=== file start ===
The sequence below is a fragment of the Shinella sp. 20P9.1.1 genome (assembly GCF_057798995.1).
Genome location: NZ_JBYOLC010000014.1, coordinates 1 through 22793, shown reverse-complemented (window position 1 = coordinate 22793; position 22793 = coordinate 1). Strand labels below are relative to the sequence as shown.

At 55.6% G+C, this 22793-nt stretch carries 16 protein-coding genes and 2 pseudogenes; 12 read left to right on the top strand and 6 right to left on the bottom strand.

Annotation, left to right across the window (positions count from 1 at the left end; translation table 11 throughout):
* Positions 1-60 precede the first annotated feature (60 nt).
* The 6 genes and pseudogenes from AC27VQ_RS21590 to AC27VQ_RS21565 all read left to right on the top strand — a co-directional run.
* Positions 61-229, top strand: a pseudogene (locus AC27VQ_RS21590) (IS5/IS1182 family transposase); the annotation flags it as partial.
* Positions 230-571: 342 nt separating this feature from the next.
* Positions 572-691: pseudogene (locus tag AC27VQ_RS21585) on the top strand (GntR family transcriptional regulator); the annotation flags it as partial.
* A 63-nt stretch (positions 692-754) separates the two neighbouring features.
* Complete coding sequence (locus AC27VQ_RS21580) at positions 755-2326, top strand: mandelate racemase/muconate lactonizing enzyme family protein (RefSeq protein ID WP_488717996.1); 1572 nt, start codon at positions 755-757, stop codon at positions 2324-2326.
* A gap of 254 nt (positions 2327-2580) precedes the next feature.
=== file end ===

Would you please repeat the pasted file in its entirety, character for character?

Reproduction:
The sequence below is a fragment of the Shinella sp. 20P9.1.1 genome (assembly GCF_057798995.1).
Genome location: NZ_JBYOLC010000014.1, coordinates 1 through 22793, shown reverse-complemented (window position 1 = coordinate 22793; position 22793 = coordinate 1). Strand labels below are relative to the sequence as shown.

At 55.6% G+C, this 22793-nt stretch carries 16 protein-coding genes and 2 pseudogenes; 12 read left to right on the top strand and 6 right to left on the bottom strand.

Annotation, left to right across the window (positions count from 1 at the left end; translation table 11 throughout):
* Positions 1-60 precede the first annotated feature (60 nt).
* The 6 genes and pseudogenes from AC27VQ_RS21590 to AC27VQ_RS21565 all read left to right on the top strand — a co-directional run.
* Positions 61-229, top strand: a pseudogene (locus AC27VQ_RS21590) (IS5/IS1182 family transposase); the annotation flags it as partial.
* Positions 230-571: 342 nt separating this feature from the next.
* Positions 572-691: pseudogene (locus tag AC27VQ_RS21585) on the top strand (GntR family transcriptional regulator); the annotation flags it as partial.
* A 63-nt stretch (positions 692-754) separates the two neighbouring features.
* Complete coding sequence (locus AC27VQ_RS21580) at positions 755-2326, top strand: mandelate racemase/muconate lactonizing enzyme family protein (RefSeq protein ID WP_488717996.1); 1572 nt, start codon at positions 755-757, stop codon at positions 2324-2326.
* A gap of 254 nt (positions 2327-2580) precedes the next feature.